Raw lithium is sold as an industrial chemical, either in the form of lithium hydroxide or lithium carbonate and there are two main grades: chemical and battery grade. Battery grade is where the demand lies for electric vehicles and personal electronics but requires a lithium compound of much higher purity to be accepted by the manufacturers. Currently, battery grade products (lithium carbonate and lithium hydroxide) account for about 46% of demand, but this is forecast to reach 80% by 2027 with automotive applications set to be in the main end use. Battery grade lithium is energy intensive and expensive to manufacture. The high energy use and costs, as well as the complex purification proces and the limited number of processing plants could also cause bottlenecks in the supply chain.

Lithium resources in the UK

South Crofty Mine, the site of the last metal mining in Cornwall in 1998. (Copyright: Chris Allen, Geograph.org)

One potentially interesting lithium prospect in the UK is the lithium-enriched granites in Cornwall, a resource that is currently being investigated by Cornish Lithium, a company that was set up in April 2016. Cornwall used to have a very active mining industry but the last metal mining that a took place was at the South Crofty mine in 1998.  Because of Cornwall’s mining history, it benefits from a significant amount of historic data on the chemistry of the subsurface fluids. Chemical analysis as far back as 1864 shows that the water is ‘rich in lithia‘! There are also accurate details about the chemistry of the fluids over a long period of time. Cornish lithium are currently working to update the maps and analyses of Cornwall and seeking funding to investigate the potential for lithium mining in Cornwall.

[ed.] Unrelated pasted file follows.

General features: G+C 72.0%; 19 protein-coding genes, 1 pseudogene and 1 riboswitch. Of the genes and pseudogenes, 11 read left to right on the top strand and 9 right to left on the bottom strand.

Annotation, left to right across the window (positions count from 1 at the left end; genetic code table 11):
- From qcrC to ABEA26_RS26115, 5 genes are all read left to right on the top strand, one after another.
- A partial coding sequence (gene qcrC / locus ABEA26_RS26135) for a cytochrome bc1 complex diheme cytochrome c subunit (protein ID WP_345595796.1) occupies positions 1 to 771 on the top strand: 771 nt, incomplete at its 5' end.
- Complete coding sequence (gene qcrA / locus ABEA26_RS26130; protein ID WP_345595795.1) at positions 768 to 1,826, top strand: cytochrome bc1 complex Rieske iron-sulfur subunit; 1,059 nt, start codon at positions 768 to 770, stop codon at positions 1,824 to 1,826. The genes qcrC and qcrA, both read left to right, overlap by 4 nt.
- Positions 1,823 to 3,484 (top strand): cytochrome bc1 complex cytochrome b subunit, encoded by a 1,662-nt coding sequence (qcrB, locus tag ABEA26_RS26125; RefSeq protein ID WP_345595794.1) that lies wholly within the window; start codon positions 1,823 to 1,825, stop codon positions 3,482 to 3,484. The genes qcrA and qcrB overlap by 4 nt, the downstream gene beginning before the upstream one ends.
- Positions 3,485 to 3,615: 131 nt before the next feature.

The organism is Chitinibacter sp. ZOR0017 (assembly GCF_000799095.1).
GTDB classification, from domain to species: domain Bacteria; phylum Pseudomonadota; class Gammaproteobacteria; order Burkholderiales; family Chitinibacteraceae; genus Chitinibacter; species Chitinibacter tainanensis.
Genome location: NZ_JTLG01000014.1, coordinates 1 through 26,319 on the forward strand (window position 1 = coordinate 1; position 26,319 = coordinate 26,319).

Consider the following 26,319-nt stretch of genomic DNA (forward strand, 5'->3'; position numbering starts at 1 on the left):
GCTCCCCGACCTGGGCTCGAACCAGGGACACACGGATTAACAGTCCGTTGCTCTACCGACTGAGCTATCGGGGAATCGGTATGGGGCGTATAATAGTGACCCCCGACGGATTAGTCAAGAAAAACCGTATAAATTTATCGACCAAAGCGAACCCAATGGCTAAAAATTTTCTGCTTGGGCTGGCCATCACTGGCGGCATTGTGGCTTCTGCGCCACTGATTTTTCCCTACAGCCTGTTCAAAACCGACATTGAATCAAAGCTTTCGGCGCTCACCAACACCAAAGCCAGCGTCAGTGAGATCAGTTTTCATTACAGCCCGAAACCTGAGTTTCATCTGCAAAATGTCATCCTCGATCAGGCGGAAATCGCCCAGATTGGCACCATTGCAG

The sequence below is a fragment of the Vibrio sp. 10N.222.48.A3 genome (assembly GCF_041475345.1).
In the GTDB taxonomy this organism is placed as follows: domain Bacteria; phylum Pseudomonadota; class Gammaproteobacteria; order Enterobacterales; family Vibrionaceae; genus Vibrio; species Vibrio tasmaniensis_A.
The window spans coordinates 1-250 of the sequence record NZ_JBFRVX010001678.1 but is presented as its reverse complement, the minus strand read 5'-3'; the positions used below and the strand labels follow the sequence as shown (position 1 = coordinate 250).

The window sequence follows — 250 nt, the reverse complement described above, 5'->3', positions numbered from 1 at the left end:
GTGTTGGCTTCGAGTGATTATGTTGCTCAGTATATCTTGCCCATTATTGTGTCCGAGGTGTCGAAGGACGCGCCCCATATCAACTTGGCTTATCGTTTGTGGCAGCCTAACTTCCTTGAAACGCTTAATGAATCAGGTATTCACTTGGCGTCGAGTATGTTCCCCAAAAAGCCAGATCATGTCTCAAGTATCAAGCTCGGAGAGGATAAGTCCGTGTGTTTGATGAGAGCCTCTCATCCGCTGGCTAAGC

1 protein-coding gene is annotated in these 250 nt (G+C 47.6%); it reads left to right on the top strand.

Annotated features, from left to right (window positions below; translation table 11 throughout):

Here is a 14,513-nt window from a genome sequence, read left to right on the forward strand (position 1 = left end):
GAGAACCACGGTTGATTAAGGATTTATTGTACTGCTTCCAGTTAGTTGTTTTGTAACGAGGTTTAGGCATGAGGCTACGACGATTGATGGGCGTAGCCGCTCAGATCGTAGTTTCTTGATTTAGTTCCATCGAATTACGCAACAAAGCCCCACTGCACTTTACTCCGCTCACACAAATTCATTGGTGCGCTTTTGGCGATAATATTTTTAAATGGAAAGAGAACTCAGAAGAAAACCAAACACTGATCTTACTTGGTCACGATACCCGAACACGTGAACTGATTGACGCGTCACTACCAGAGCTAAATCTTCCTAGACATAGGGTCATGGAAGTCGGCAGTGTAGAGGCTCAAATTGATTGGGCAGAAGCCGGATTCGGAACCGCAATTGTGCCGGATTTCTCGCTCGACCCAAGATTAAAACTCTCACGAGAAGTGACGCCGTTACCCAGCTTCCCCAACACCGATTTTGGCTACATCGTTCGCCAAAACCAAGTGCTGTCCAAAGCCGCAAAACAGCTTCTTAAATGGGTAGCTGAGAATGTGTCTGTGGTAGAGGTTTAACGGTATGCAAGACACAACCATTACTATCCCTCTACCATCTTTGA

Cobalt

Lithium is not the only element required for the electric vehicle revolution, other commodities impacted by growth in EVs include cobalt, rare earth elements, graphite and nickel, all of which are required in battery technology. Cobalt is an essential ingredient for high-performance Li-ion batteries. 42% of all cobalt currently mined is used in the production of Li-ion battery cathodes. This has in part fuelled the nearly 250% price increase in cobalt in the last year. As with lithium, there are also concerns around cobalt deficits as the demand for battery applications increases.

The US and China are currently acquiring cobalt assets, and in the case of US they have been stockpiling cobalt since 2010. Cobalt supply is also affected by unethical supply chain issues, particularly in relation to major deposits in the Democratic Republic of Congo where cobalt extraction is linked to illegal mining and child labour.

For more information on lithium, see the British Geological Survey (BGS) Minerals UK Mineral Profile on lithium and their briefing note on battery raw materials on the BGS website.

2 thoughts on “Lithium: Brines, batteries and bottlenecks

  1. Reblogged this on Peddling and Scaling God and Darwin and commented:
    An excellent blog on lithium from the Geological Society

    Mentions issues “The Lithium mining and processing industries have a huge challenge ahead in terms of delivering a steady supply as demand booms. Many expect that supply will not build as smoothly as expected. Global politics and trade are likely to add complexity going forward with the potential for trade wars in the future. There is no shortage of Lithium in the ground, but the issue around supply comes in terms of what can be extracted economically. Lithium mining operations need to ramp up considerably from the 200,000 tonnes mined annually at the moment to the 1 million tonnes needed by 2025 if they are to meet demand.”

  2. The use of lithium in batteries makes it a critical component in a wide variety of consumer electronics such as phones, laptops and power tools as well as its use in grid storage.